5 - Rags

Keep a good supply of rags on hand to clean up spills and splatters as the job progresses.

6 - Tape

Unless you're confident you can achieve a straight edge, it’s best to use painters tape to cover skirting boards, trims and cornices. Yes, it’s a bit of work to lay the tape, but it makes painting much faster in the end.

Surface preparation

For a complete and comprehensive guide on this subject read our article entitled: DIY painting preparation.

Avoid a case of paint measles

Excess paint can spray and drip in the most surprising places, leaving you with an annoying and time-consuming clean-up task. Here’s some tips to fighting the paint measles:

  • Don't overload the roller or brush with paint. Gravity and centrifugal force will act upon excess paint and lead to drips and splatters.
  • Thick nap means more paint being held in the roller, which coats better and gives texture. The downside is that it also leads to more splatter. Thinner naps will cut the spray.
  • Take your time. Slow rolling leads to less spray.
  • Use a roller shield. This is a semi-circular device that attaches to the roller handle and catches the splatter.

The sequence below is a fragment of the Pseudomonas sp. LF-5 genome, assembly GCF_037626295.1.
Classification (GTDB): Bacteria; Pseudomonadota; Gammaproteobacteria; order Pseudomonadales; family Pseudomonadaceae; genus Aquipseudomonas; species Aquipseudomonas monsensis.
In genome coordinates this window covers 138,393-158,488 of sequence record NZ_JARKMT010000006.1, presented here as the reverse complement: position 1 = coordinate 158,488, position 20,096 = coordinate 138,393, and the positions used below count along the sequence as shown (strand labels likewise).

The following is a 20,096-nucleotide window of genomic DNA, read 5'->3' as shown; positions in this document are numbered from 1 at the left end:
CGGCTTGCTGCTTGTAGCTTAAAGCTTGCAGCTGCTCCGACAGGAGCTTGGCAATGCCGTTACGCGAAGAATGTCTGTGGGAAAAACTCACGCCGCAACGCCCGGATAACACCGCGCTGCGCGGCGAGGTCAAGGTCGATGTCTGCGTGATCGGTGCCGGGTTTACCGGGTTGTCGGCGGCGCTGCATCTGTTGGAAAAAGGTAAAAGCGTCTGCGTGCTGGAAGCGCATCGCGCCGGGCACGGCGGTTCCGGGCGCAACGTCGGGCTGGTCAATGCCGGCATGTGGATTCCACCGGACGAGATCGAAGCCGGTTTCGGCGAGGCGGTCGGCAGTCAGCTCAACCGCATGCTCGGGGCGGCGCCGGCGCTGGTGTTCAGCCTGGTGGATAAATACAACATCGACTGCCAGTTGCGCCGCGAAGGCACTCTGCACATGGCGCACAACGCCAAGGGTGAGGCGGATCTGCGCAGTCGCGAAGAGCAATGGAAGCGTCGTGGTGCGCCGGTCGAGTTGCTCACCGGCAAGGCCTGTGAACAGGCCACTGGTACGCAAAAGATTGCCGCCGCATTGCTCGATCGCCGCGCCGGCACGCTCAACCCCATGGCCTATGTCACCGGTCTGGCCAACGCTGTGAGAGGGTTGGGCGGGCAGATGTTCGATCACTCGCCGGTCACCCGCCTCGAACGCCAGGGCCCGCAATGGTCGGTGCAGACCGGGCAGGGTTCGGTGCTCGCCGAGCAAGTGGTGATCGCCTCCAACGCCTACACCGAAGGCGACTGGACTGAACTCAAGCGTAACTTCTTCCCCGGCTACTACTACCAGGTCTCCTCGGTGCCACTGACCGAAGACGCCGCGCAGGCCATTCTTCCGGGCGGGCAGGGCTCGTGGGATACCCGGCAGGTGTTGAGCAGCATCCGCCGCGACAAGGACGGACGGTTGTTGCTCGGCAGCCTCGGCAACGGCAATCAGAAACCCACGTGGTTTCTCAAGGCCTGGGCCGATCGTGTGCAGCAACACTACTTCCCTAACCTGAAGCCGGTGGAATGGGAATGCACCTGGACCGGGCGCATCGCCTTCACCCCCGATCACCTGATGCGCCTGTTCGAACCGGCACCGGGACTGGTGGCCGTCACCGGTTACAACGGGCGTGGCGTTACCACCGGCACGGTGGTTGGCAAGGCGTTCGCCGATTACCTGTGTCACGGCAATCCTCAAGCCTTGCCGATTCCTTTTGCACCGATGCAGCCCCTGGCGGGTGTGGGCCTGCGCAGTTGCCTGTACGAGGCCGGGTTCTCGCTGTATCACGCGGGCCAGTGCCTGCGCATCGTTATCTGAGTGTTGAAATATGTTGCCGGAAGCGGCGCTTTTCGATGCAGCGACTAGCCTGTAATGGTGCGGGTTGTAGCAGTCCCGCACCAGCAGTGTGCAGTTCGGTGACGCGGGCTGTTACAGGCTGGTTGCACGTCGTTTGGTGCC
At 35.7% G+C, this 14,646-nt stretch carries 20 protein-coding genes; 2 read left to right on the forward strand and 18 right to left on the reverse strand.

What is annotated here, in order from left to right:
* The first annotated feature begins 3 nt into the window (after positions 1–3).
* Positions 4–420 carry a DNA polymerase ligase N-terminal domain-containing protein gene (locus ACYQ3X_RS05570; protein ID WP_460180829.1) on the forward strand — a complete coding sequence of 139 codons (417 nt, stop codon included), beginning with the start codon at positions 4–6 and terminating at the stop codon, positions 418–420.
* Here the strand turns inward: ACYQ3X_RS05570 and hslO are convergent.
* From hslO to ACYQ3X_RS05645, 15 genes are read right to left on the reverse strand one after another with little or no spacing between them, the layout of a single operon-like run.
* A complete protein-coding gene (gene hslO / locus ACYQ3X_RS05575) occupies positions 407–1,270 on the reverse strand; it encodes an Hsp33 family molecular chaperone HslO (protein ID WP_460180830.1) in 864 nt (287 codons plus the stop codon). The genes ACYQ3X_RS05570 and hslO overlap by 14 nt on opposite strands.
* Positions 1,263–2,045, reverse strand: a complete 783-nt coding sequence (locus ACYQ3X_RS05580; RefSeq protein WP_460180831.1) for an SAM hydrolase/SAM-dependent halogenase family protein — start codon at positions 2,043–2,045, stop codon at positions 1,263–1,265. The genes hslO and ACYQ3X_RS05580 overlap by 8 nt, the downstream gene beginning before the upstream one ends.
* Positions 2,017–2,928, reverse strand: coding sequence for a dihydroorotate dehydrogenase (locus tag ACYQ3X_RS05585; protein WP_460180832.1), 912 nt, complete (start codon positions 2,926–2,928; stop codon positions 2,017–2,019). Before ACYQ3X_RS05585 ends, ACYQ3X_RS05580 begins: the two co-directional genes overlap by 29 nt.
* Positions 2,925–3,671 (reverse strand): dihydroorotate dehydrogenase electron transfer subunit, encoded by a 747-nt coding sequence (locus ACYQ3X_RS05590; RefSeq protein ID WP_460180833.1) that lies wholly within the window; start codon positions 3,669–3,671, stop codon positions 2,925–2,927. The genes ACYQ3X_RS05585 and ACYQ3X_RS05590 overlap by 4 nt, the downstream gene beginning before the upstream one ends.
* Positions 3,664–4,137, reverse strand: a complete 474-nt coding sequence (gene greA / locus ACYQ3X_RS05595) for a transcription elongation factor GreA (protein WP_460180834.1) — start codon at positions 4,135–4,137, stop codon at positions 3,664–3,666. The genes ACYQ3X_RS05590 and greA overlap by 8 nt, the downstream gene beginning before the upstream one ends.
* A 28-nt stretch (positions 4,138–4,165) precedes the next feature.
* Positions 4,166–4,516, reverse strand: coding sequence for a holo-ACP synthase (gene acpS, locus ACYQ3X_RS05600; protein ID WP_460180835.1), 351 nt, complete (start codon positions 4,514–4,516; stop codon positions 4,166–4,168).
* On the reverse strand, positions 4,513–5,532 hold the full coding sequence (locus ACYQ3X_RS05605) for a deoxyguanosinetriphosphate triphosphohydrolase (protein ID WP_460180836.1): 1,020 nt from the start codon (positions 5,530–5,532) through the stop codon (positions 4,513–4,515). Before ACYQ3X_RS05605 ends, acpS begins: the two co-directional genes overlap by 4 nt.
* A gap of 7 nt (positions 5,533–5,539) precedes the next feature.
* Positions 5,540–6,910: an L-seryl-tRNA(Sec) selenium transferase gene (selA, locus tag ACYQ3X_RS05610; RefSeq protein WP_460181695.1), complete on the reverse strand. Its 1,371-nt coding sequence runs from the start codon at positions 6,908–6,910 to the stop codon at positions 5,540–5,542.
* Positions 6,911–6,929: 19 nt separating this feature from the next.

• Use the right width of paint tray or roller ramp. Too wide a tray allows paint to collect at the roller ends, which will then splatter and drip.
  • Avoid overfilling the tray, as this will also encourage paint to collect at the ends of the roller.
  • Paint from the top down.
  • If you’re in a hurry to paint quickly, protect surfaces from splatter with drop sheets, paper and masking. Cover yourself with glasses, a disposable plastic suit and a shower cap.

Tips from professional painters

Cleaning paint brushes
  • Tint the primer. This is as simple as mixing a small amount of your top coat paint into the primer.
  • Use good quality brushes and rollers. Good tools work well, and leave a better finish to the job.
  • Simplify the job by moving all furniture out of the room. Less shifting and no tripping with paint in hand!
  • Note the brand and colour of paint used for your new paint job, and also keep any left overs for touch ups.
  • Use heavy drop sheets for protection rather than flimsy plastic sheets. Although plastic is easily disposed, it is lightweight and will easily shift out of place. Areas can be exposed and it creates a tripping hazard. Plastic can be taped to the floor, but a heavy re-usable canvas drop sheet is usually the best choice.
  • Clean and maintain your tools well. There is no point in buying the best tools if your second use of them is spoilt by crusted paint from a rushed cleaning job. If you are setting brushes and rollers down for a short time, you can wrap them tightly in plastic bags to prevent drying.

Bunnings video - How to paint (step 1 of 9)